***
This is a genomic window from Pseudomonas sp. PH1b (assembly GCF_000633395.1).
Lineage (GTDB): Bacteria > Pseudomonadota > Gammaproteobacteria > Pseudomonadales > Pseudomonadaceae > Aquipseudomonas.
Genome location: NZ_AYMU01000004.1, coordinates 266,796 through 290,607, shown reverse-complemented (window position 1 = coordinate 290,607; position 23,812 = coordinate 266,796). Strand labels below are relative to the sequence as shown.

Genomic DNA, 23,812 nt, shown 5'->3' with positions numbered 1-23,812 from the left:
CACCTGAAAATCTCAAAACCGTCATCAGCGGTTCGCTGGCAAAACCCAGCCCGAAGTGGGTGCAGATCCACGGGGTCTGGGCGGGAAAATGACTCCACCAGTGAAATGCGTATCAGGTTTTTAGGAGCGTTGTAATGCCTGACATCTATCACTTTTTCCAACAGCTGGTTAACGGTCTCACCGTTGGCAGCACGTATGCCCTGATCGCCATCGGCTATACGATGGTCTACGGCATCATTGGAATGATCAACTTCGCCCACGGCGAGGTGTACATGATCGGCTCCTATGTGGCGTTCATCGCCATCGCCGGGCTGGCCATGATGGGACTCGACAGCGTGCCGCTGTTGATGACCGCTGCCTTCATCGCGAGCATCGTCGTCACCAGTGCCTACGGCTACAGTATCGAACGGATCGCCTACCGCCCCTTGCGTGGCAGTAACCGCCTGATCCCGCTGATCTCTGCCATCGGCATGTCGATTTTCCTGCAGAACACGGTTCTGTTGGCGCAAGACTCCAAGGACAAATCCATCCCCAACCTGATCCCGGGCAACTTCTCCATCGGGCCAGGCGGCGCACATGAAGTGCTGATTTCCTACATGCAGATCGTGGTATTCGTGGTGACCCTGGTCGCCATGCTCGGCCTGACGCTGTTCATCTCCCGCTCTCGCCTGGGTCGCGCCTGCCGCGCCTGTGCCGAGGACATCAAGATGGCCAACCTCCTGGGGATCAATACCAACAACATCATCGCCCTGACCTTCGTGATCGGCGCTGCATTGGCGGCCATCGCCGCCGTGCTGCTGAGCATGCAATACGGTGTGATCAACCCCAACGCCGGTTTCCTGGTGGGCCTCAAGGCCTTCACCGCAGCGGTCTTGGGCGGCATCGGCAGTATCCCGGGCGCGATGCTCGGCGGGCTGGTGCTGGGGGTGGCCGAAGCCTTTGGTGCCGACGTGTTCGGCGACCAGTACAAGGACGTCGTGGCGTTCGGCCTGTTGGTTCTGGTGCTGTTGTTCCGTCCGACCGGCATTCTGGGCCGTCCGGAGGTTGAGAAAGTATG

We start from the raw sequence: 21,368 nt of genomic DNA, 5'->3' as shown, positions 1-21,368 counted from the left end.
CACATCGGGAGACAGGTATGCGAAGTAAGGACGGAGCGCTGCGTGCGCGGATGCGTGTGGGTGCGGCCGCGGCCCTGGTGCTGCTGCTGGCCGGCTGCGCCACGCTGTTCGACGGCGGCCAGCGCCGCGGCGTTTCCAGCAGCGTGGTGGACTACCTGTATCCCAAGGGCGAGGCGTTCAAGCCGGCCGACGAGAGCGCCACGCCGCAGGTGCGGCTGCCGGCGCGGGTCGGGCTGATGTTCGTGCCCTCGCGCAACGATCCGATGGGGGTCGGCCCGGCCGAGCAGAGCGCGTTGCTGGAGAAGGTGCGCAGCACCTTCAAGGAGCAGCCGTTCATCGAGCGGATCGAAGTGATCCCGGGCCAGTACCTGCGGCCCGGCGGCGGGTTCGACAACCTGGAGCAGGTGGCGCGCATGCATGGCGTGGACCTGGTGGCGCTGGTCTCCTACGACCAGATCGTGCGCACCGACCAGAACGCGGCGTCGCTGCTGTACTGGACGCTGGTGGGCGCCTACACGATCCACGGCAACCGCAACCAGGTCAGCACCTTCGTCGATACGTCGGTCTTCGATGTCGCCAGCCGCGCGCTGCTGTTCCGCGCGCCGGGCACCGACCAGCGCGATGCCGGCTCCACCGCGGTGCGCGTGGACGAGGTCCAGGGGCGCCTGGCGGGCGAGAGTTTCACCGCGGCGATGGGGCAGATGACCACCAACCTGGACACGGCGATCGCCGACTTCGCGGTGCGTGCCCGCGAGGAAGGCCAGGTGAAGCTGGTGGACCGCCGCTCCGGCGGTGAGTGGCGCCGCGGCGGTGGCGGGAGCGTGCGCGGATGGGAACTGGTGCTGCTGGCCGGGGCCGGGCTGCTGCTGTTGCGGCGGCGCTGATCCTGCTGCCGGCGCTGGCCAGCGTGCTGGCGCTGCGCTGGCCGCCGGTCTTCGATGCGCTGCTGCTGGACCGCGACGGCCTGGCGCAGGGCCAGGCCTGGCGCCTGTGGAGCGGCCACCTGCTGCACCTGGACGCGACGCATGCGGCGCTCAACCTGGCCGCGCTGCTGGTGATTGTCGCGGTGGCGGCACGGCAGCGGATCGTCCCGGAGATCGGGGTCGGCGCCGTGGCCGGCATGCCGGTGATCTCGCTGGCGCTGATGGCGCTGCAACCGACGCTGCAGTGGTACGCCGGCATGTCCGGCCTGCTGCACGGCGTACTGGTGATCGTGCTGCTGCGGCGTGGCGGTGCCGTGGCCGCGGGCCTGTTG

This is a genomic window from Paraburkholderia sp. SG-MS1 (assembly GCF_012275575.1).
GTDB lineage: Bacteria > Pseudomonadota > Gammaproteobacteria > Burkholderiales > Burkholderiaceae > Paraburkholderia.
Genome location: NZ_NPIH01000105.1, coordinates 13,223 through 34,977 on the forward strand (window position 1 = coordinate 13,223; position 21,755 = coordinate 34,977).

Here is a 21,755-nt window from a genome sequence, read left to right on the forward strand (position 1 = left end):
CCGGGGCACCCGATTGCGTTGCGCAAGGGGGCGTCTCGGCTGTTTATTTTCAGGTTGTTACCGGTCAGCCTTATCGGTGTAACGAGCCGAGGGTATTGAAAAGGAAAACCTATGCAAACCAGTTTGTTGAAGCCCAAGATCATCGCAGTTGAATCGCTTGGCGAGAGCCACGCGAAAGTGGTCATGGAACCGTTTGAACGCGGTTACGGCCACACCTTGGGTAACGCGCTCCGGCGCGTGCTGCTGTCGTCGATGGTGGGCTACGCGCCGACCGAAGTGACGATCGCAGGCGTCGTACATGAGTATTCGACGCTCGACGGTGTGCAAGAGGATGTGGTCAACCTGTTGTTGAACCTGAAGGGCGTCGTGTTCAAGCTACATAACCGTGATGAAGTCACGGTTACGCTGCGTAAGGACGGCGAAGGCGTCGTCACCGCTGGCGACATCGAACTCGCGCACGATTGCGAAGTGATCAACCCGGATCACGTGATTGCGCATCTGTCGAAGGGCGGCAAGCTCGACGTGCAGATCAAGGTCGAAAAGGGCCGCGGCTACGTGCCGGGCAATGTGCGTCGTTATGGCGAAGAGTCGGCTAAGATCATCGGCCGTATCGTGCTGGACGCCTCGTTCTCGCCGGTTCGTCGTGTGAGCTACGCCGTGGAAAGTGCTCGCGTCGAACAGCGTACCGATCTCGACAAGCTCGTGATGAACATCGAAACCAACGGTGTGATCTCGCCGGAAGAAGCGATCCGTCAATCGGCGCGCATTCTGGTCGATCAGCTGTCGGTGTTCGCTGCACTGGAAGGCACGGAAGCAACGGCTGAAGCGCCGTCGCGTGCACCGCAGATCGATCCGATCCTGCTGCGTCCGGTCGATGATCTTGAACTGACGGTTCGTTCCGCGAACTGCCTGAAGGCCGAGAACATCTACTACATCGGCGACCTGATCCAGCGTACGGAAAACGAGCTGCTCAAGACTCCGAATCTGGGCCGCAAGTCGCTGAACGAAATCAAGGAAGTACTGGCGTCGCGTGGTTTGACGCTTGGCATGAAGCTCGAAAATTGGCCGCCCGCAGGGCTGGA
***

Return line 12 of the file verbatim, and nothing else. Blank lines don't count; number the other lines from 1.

CCGGGGCACCCGATTGCGTTGCGCAAGGGGGCGTCTCGGCTGTTTATTTTCAGGTTGTTACCGGTCAGCCTTATCGGTGTAACGAGCCGAGGGTATTGAAAAGGAAAACCTATGCAAACCAGTTTGTTGAAGCCCAAGATCATCGCAGTTGAATCGCTTGGCGAGAGCCACGCGAAAGTGGTCATGGAACCGTTTGAACGCGGTTACGGCCACACCTTGGGTAACGCGCTCCGGCGCGTGCTGCTGTCGTCGATGGTGGGCTACGCGCCGACCGAAGTGACGATCGCAGGCGTCGTACATGAGTATTCGACGCTCGACGGTGTGCAAGAGGATGTGGTCAACCTGTTGTTGAACCTGAAGGGCGTCGTGTTCAAGCTACATAACCGTGATGAAGTCACGGTTACGCTGCGTAAGGACGGCGAAGGCGTCGTCACCGCTGGCGACATCGAACTCGCGCACGATTGCGAAGTGATCAACCCGGATCACGTGATTGCGCATCTGTCGAAGGGCGGCAAGCTCGACGTGCAGATCAAGGTCGAAAAGGGCCGCGGCTACGTGCCGGGCAATGTGCGTCGTTATGGCGAAGAGTCGGCTAAGATCATCGGCCGTATCGTGCTGGACGCCTCGTTCTCGCCGGTTCGTCGTGTGAGCTACGCCGTGGAAAGTGCTCGCGTCGAACAGCGTACCGATCTCGACAAGCTCGTGATGAACATCGAAACCAACGGTGTGATCTCGCCGGAAGAAGCGATCCGTCAATCGGCGCGCATTCTGGTCGATCAGCTGTCGGTGTTCGCTGCACTGGAAGGCACGGAAGCAACGGCTGAAGCGCCGTCGCGTGCACCGCAGATCGATCCGATCCTGCTGCGTCCGGTCGATGATCTTGAACTGACGGTTCGTTCCGCGAACTGCCTGAAGGCCGAGAACATCTACTACATCGGCGACCTGATCCAGCGTACGGAAAACGAGCTGCTCAAGACTCCGAATCTGGGCCGCAAGTCGCTGAACGAAATCAAGGAAGTACTGGCGTCGCGTGGTTTGACGCTTGGCATGAAGCTCGAAAATTGGCCGCCCGCAGGGCTGGA